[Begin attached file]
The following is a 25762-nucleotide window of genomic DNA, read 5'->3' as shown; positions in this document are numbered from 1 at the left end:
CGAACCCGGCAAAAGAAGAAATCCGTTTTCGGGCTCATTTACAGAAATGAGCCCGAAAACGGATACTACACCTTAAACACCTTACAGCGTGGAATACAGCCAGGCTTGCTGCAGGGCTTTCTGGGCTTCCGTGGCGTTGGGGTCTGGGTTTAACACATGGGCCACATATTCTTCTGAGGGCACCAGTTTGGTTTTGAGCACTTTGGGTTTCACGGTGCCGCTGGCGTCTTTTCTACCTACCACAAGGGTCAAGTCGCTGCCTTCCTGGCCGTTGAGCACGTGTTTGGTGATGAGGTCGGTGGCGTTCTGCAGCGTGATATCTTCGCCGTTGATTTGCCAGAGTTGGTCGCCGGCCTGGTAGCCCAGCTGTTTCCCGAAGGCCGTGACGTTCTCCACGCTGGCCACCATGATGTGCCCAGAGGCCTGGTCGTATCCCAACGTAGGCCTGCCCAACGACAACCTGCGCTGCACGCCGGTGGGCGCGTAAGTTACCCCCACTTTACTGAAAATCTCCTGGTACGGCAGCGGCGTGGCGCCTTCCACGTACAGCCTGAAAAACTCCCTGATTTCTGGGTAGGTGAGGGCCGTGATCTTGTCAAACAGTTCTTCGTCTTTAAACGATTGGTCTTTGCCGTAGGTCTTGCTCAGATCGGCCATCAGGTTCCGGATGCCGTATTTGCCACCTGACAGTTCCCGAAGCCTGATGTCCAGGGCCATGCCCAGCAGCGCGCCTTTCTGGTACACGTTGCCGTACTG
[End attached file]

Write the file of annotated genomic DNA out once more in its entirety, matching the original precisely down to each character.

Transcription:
The following is a 25762-nucleotide window of genomic DNA, read 5'->3' as shown; positions in this document are numbered from 1 at the left end:
CGAACCCGGCAAAAGAAGAAATCCGTTTTCGGGCTCATTTACAGAAATGAGCCCGAAAACGGATACTACACCTTAAACACCTTACAGCGTGGAATACAGCCAGGCTTGCTGCAGGGCTTTCTGGGCTTCCGTGGCGTTGGGGTCTGGGTTTAACACATGGGCCACATATTCTTCTGAGGGCACCAGTTTGGTTTTGAGCACTTTGGGTTTCACGGTGCCGCTGGCGTCTTTTCTACCTACCACAAGGGTCAAGTCGCTGCCTTCCTGGCCGTTGAGCACGTGTTTGGTGATGAGGTCGGTGGCGTTCTGCAGCGTGATATCTTCGCCGTTGATTTGCCAGAGTTGGTCGCCGGCCTGGTAGCCCAGCTGTTTCCCGAAGGCCGTGACGTTCTCCACGCTGGCCACCATGATGTGCCCAGAGGCCTGGTCGTATCCCAACGTAGGCCTGCCCAACGACAACCTGCGCTGCACGCCGGTGGGCGCGTAAGTTACCCCCACTTTACTGAAAATCTCCTGGTACGGCAGCGGCGTGGCGCCTTCCACGTACAGCCTGAAAAACTCCCTGATTTCTGGGTAGGTGAGGGCCGTGATCTTGTCAAACAGTTCTTCGTCTTTAAACGATTGGTCTTTGCCGTAGGTCTTGCTCAGATCGGCCATCAGGTTCCGGATGCCGTATTTGCCACCTGACAGTTCCCGAAGCCTGATGTCCAGGGCCATGCCCAGCAGCGCGCCTTTCTGGTACACGTTGCCGTACTG